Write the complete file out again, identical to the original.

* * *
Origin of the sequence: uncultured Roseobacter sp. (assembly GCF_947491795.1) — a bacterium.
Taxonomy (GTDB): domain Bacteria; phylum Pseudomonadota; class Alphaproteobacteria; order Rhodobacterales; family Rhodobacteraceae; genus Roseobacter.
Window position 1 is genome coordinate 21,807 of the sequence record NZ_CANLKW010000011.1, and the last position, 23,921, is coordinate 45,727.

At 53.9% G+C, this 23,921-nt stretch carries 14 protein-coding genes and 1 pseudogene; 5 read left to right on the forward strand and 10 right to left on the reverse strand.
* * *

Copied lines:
Origin of the sequence: uncultured Roseobacter sp. (assembly GCF_947491795.1) — a bacterium.
Taxonomy (GTDB): domain Bacteria; phylum Pseudomonadota; class Alphaproteobacteria; order Rhodobacterales; family Rhodobacteraceae; genus Roseobacter.
Window position 1 is genome coordinate 21,807 of the sequence record NZ_CANLKW010000011.1, and the last position, 23,921, is coordinate 45,727.

At 53.9% G+C, this 23,921-nt stretch carries 14 protein-coding genes and 1 pseudogene; 5 read left to right on the forward strand and 10 right to left on the reverse strand.